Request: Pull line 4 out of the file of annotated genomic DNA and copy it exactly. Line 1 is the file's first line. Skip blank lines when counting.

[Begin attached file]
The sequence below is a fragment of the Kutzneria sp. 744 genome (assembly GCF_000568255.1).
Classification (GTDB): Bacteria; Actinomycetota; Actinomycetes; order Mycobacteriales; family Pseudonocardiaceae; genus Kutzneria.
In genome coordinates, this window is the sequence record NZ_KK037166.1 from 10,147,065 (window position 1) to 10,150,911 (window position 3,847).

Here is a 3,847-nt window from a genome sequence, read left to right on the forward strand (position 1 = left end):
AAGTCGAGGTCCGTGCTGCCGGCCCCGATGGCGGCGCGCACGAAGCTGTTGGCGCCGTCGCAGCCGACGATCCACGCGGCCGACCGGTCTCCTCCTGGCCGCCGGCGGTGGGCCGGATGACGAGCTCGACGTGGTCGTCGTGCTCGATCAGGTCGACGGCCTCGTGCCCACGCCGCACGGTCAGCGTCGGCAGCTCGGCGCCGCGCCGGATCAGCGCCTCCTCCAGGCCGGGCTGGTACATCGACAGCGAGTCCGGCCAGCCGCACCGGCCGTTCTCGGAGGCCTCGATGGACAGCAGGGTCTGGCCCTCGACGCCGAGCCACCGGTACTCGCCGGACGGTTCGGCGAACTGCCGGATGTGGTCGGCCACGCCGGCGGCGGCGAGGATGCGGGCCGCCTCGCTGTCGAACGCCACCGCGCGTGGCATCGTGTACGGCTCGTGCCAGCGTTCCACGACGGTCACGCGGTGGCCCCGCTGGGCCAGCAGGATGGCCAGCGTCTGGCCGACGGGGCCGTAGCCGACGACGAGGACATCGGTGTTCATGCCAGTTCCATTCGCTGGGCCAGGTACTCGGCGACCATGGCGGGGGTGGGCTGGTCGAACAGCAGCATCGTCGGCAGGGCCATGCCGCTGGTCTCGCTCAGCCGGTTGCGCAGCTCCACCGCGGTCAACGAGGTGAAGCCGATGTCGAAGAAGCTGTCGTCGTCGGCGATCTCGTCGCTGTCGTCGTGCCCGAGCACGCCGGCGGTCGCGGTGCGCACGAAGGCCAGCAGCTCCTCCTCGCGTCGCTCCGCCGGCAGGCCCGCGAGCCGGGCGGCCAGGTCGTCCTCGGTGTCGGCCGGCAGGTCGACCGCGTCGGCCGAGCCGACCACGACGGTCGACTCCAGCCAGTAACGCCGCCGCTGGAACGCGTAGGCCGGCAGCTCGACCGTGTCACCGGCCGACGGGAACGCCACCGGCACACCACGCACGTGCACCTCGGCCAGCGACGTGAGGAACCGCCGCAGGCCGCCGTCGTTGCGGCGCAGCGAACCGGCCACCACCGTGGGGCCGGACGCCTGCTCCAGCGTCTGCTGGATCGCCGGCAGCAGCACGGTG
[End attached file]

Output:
Here is a 3,847-nt window from a genome sequence, read left to right on the forward strand (position 1 = left end):